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In his first solo exhibition, Vinod Balak draws on what he describes as the “naive schema and European classical aesthetic norms” as the hallmark of the “Kerala school of art”. Balak chooses to quote well-known western masterpieces as well as Indian iconography and artistic convention and puts them on the same register of subversiveness. What I mean to suggest here is that Balak assumes the stance located within a self consciously articulated  ‘provincial modernism’, even as he views both Indian and western artistic canons with distance and critique. As a young Malayali artist trained at Thrissur and Hyderabad he joins the artistic mainstream in the footsteps of his forebears. In the last three decades, artists from Kerala have assumed a vanguard position in establishing a formal vernacular style as well as a sharp institutional and social critique, one that is defined by Marxism as much as by the badge of regional identity. 

Overlaying references to sectarian symbols and authority, and the male and female principle, are Balak’s own readings of sexual and social relations. These tend to be layered and complex, and the tone and content of each of his paintings can shift quite sharply. In his native Malapuram, a Keralan coastal town with a predominantly Muslim population, the pig and the dog are unclean or ‘haram’. Yet the broader cultural discourse is influenced by Kerala’s large interface with the west, through gulf labour, and the familiarization with western values where these animals are accepted through domestication, fairy tales, cartoons and popular associations.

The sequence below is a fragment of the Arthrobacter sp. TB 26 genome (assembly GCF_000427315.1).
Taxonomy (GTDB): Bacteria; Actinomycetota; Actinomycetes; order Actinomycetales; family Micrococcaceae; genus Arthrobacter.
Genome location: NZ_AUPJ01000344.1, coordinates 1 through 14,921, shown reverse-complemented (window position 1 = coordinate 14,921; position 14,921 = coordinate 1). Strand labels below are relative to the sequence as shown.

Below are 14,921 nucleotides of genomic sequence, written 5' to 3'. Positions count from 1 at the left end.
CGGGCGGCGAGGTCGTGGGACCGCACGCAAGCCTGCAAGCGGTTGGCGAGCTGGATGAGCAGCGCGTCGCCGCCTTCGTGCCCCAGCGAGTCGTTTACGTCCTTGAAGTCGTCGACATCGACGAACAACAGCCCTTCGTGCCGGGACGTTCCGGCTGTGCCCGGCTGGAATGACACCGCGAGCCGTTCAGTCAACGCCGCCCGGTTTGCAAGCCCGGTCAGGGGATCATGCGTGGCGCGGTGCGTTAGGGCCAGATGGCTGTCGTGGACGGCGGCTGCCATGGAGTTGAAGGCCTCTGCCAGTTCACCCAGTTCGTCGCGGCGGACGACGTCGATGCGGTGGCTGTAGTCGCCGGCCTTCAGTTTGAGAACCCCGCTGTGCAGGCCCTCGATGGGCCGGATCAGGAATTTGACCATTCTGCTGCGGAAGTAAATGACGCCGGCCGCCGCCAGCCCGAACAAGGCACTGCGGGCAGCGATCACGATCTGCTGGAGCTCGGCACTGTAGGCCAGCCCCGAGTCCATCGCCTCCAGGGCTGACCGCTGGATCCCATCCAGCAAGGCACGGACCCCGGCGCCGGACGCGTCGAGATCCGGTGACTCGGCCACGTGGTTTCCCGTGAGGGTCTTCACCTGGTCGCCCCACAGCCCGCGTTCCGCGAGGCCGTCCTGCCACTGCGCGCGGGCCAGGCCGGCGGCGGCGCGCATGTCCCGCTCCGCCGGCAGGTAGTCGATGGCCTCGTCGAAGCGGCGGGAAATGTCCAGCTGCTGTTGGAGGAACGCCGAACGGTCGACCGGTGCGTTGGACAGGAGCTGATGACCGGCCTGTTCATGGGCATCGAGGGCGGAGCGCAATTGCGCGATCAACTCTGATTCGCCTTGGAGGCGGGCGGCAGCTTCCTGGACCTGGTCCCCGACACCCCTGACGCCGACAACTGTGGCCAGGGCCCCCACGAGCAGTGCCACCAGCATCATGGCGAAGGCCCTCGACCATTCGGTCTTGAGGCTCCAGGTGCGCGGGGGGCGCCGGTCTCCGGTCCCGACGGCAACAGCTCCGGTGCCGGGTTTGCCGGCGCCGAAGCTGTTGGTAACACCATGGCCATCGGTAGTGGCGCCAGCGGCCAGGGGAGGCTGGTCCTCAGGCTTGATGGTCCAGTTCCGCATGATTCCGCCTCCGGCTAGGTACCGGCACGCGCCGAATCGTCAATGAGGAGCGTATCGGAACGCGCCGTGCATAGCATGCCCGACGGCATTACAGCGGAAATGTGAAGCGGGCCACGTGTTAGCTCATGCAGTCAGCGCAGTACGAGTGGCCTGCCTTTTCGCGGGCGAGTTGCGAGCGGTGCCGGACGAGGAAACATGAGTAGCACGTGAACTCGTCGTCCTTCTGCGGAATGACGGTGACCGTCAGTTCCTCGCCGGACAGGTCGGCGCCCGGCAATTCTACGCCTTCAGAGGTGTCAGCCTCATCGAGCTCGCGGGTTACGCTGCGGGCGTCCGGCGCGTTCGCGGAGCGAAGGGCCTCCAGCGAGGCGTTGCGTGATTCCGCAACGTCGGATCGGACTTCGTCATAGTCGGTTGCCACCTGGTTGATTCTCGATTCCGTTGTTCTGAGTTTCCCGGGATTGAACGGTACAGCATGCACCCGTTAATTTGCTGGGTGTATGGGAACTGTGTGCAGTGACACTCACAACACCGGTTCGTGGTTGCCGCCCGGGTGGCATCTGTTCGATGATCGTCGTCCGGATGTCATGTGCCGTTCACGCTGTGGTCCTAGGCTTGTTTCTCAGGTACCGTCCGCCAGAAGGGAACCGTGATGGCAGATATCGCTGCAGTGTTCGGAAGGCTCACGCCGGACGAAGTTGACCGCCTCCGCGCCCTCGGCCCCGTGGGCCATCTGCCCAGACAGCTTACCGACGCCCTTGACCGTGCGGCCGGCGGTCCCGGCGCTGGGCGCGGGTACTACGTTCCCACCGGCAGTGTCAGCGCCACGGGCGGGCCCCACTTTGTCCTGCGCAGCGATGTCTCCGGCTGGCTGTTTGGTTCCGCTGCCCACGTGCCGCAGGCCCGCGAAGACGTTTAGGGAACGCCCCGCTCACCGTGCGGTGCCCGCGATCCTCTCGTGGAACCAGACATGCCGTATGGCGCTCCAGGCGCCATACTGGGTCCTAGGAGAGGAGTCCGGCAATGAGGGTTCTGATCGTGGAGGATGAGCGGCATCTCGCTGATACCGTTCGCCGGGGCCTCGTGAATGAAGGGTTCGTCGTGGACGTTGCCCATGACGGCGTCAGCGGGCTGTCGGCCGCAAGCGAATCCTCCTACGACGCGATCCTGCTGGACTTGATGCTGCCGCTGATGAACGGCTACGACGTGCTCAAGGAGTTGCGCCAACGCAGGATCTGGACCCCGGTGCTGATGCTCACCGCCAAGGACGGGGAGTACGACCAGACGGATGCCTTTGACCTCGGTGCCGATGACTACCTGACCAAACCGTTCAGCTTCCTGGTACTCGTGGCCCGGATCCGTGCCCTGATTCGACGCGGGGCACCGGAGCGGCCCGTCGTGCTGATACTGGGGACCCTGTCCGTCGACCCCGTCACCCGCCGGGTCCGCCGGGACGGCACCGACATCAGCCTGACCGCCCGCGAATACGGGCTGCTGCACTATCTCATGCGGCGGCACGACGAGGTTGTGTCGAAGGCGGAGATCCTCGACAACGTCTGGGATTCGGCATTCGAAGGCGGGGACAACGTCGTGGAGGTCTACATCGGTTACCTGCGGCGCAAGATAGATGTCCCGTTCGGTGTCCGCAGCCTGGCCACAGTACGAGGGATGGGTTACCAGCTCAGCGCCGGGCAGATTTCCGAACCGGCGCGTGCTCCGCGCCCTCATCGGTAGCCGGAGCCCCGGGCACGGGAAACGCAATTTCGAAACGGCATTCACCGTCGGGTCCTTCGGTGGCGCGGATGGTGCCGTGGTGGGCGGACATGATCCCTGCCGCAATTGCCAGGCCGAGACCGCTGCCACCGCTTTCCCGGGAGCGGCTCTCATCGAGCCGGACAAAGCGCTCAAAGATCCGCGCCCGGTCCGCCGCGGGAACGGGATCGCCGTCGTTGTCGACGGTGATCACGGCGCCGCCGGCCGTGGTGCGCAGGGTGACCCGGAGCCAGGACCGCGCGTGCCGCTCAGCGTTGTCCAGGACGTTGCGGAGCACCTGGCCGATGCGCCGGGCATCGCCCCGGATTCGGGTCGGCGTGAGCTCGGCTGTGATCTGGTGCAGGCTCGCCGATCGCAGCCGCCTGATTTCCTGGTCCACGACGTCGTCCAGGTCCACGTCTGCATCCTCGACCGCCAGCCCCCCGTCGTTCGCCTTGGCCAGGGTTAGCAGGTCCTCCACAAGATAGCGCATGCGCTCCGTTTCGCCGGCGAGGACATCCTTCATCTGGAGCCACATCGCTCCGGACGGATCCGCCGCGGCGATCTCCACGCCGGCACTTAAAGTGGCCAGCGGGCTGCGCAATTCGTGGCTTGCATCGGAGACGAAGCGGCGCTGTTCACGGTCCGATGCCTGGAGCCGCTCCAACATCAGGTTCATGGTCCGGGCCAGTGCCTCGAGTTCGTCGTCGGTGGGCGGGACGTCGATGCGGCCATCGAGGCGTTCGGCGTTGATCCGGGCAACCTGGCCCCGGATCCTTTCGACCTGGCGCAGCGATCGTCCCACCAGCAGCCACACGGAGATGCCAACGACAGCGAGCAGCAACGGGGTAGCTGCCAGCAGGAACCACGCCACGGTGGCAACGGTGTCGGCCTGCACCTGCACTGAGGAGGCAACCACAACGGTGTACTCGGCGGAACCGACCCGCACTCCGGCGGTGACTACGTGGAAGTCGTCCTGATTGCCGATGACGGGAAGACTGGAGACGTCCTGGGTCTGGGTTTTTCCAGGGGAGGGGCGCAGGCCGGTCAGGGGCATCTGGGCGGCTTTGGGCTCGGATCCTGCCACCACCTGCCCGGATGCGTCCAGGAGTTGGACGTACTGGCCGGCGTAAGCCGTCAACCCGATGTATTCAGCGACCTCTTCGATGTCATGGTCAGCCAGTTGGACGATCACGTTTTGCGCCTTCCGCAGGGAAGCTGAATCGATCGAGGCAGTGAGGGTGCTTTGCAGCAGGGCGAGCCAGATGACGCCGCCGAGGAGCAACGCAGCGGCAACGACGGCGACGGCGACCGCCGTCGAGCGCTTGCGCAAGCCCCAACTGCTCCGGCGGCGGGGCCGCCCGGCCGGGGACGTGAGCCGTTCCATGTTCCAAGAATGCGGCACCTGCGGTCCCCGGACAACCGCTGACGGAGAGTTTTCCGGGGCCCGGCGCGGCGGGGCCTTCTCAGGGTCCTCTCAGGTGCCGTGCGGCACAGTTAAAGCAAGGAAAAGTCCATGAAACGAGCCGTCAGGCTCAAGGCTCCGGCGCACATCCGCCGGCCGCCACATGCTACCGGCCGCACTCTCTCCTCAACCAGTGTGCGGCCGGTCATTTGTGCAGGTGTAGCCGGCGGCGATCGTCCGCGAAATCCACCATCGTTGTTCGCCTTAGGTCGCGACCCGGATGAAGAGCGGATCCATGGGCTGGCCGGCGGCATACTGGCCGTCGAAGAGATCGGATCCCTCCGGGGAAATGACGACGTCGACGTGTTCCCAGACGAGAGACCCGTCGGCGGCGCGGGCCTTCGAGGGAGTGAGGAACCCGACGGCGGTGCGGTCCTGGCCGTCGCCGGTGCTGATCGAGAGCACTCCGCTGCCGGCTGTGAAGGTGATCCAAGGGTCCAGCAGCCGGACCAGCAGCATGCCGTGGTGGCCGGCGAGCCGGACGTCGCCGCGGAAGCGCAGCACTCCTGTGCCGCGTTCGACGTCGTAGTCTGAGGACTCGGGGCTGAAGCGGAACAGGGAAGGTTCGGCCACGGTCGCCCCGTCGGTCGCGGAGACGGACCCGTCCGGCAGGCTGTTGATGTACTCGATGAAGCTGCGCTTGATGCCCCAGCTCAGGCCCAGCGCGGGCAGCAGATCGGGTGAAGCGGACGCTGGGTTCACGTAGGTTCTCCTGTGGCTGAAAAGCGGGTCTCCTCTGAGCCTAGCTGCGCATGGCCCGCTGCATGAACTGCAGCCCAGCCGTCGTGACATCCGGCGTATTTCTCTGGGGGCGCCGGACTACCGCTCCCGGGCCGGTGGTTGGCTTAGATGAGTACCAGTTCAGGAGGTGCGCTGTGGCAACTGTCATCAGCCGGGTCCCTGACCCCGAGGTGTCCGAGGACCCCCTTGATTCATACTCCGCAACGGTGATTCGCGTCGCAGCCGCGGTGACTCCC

The works in themselves bear out description, for such is their intense narrative engagement. However as the principal actors in Balak’s highly defined and formally laid out compositions the animal forms are enacting a dialogue with what Balak likes to describe as a “fetish” but which could also be read as a quotation that seeks to reposition the notions of value and beauty in art.

In Balak’s world-view animals masquerade in human domains, bearing the marks and the contradictions of cultural transition. Enacting the roles of their human masters, they inhabit automated bodies, and flesh tones reminiscent of Sivakasi poster colours – flamboyant and unreal.

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